US Gamblers Take Big Risks in 2024 Election, Sidestepping Regulators

Political gambling is illegal in the United States, but that hasn’t stopped people like Nevada resident Domer from wagering on American politics using online overseas markets. In a recent example, Domer made $13,000 when Mike Johnson was elected as the Speaker of the House of Representatives.

Domer, who claims to earn about $500,000 a year betting on politics globally, is an active participant in online chat rooms and sites such as Discord, where he engages in debates with fellow political gambling enthusiasts. Despite the regulatory restrictions, he and others use VPNs to access online gambling platforms that offer political betting to Americans.

Only two platforms have managed to remain operational, with one of them, PredictIt, facing a government attempt to shut it down. PredictIt has defended itself, arguing that its focus on research and capping bets at a few hundred dollars makes it beneficial for both the public and traders.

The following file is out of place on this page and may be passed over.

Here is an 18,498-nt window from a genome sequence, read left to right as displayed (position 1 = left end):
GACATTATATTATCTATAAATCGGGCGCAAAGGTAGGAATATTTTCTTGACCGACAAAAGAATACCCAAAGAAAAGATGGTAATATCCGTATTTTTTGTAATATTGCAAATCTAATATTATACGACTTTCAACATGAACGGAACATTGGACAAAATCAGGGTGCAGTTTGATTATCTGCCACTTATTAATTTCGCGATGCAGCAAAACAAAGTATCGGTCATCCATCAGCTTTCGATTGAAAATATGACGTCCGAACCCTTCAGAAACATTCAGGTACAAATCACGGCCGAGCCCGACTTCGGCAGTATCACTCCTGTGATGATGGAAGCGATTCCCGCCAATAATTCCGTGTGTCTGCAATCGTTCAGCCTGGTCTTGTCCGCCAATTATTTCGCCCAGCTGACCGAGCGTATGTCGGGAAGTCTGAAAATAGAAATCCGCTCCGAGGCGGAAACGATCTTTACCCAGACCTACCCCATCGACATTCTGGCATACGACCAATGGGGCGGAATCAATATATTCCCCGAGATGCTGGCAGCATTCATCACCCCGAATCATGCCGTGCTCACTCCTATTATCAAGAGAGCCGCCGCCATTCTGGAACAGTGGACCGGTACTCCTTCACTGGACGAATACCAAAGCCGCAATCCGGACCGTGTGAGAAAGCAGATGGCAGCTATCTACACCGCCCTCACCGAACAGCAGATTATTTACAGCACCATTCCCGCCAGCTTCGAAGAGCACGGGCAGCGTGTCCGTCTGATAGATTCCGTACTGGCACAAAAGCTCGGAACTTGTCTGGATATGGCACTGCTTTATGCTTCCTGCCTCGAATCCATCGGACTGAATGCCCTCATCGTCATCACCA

The CEO of PredictIt, John Phillips, believes that prediction markets are more accurate than polling and have the potential to counter fake news. However, not all political scientists agree with these claims, and journalists tend to rely on polling data for reporting.

The online political betting platforms offer unique insights that traditional polling doesn’t capture. For example, PredictIt is currently offering shares in Joe Biden being the Democratic nominee for 68 cents, and shares in California Governor Gavin Newsom entering the race for 23 cents.

Despite potential financial gains, political gambling does come with risks, and not all bets turn out favorably. Domer recently admitted to potentially losing a significant amount of money on a bet that (Donald) Trump will not be the GOP nominee in 2024.

Overall, political gambling remains a contentious and controversial practice, with supporters advocating for its benefits while critics express skepticism about its potential impact on politics and the public. Despite government efforts to regulate and shut down these platforms, the allure of political gambling continues to attract individuals like Domer who are willing to take the risk for potential financial gains.